6 top Senate Dems rap Obama’s refusal to extend anti-BDS protections to settlements
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6 top Senate Dems rap Obama’s refusal to extend anti-BDS protections to settlements

WASHINGTON (JTA) — Six top Democratic senators, including the party’s Senate leader and four Jewish lawmakers, urged the Obama administration to abide by new provisions that would protect Israeli West Bank settlements from boycotts.

The Feb. 25 statement addresses Obama’s stated refusal last week to abide by provisions in a new trade bill that extends protections against boycotts to Israeli-controlled territories.

It was issued in the name of Sen. Harry Reid of Nevada, the minority leader, and Sens. Charles Schumer of New York; Ron Wyden of Oregon; Ben Cardin of Maryland; Michael Bennet of Colorado, and Richard Blumenthal of Connecticut.

“While the Obama Administration has reiterated its opposition to boycotts, divestment campaigns, and sanctions targeting the State of Israel, it has mischaracterized the TPA and Customs bill provisions as making a U.S. policy statement about Israeli settlements,” their statement said.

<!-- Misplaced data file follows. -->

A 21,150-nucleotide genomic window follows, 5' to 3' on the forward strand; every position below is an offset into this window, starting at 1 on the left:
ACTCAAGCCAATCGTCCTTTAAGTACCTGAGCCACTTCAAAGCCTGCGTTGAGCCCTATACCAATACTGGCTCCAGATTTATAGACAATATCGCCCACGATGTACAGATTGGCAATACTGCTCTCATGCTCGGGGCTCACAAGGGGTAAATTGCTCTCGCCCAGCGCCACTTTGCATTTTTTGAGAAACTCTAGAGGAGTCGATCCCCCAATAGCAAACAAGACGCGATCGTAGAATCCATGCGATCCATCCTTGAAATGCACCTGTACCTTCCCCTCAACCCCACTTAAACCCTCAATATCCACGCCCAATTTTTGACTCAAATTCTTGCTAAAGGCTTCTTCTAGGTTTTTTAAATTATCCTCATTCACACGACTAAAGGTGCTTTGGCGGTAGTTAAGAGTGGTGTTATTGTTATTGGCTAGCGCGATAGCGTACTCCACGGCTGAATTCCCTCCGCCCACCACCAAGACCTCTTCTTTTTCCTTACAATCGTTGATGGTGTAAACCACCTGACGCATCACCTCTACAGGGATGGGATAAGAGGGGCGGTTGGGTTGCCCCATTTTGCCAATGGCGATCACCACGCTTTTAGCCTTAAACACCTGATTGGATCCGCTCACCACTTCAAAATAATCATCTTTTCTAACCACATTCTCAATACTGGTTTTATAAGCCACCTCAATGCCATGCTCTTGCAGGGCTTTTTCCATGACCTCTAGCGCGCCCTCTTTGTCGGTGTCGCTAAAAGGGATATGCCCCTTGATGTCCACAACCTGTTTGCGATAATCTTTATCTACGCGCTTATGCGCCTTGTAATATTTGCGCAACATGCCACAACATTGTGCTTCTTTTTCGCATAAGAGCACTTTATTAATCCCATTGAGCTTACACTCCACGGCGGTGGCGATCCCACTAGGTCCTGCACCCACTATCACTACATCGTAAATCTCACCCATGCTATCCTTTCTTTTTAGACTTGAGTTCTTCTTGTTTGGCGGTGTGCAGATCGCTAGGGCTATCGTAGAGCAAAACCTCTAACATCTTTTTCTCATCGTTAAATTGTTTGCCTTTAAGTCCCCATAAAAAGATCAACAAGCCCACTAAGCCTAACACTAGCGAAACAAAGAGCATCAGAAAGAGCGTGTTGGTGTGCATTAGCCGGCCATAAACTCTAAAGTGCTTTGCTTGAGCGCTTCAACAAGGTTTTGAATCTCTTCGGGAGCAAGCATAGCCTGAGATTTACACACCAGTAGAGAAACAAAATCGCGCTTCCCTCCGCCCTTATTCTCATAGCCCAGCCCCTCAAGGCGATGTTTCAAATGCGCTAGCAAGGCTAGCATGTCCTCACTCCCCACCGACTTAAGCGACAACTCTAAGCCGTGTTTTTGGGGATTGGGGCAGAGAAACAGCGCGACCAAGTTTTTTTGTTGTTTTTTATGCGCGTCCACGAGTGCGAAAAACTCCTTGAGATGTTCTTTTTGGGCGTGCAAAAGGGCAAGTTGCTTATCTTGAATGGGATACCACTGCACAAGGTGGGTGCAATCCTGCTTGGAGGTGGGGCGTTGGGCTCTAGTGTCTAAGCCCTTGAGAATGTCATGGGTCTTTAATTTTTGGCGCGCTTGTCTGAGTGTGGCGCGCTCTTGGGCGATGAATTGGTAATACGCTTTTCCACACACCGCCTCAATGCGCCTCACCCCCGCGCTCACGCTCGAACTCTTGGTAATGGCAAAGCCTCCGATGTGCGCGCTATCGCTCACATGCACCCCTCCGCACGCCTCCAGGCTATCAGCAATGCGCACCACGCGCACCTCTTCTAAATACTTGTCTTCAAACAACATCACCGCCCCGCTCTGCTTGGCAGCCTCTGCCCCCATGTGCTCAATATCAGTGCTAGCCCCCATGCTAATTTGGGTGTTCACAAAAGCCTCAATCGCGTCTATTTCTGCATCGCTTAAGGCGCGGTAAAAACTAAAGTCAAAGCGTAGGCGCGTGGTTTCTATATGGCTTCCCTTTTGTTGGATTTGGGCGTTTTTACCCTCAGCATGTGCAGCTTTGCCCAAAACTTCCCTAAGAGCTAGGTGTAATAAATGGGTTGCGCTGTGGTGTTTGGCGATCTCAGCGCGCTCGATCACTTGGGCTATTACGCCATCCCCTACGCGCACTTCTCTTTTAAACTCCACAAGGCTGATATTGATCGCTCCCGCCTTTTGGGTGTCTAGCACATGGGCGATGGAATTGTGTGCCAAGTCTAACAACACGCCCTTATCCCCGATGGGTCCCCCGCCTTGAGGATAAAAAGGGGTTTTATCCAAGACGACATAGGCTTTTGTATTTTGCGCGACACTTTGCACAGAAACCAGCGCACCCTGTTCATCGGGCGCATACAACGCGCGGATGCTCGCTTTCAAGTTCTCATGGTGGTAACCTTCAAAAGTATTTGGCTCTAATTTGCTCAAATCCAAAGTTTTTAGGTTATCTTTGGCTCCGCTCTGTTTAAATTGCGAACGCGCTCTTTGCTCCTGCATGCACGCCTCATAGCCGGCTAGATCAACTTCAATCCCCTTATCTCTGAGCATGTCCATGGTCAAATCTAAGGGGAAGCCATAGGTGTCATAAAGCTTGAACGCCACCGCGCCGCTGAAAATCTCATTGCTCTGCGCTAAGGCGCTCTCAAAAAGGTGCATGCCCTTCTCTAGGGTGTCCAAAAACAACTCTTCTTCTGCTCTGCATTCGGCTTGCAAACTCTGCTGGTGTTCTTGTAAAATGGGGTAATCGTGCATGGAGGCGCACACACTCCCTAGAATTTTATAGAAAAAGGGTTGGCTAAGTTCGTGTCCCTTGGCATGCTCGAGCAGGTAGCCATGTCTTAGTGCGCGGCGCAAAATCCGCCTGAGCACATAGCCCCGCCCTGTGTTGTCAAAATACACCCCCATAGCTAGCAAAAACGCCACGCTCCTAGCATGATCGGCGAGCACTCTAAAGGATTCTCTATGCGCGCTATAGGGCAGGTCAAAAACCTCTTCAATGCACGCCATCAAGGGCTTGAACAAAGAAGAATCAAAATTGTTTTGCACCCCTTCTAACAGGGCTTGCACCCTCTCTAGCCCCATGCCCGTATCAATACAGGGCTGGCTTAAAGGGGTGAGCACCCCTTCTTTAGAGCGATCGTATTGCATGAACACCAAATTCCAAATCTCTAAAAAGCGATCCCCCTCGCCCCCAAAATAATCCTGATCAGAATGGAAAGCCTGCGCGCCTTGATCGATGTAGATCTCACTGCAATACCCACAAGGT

“These provisions are not about Israeli settlements. Rather, consistent with U.S. policy, they are about discouraging politically motivated commercial actions aimed at delegitimizing Israel and pressuring Israel into unilateral concessions outside the bounds of direct Israeli-Palestinian negotiations. We urge the Administration to implement these provisions as enacted and intended.”

“Politically-motivated commercial actions” alludes to European Union regulations established last year that require goods produced in settlements to be labeled separately from those produced in Israel.

Party leaders signing onto statements is unusual. Schumer, Wyden, Cardin and Blumenthal are Jewish; Bennet does not identify as Jewish, but notes that his mother is Jewish.

Republicans also have objected to the policy. Two senators — Tom Cotton of Arkansas and Ted Cruz of Texas, a presidential candidate — are circulating a bill that would override the longstanding U.S. policy of distinguishing goods from Israel with those from the West Bank.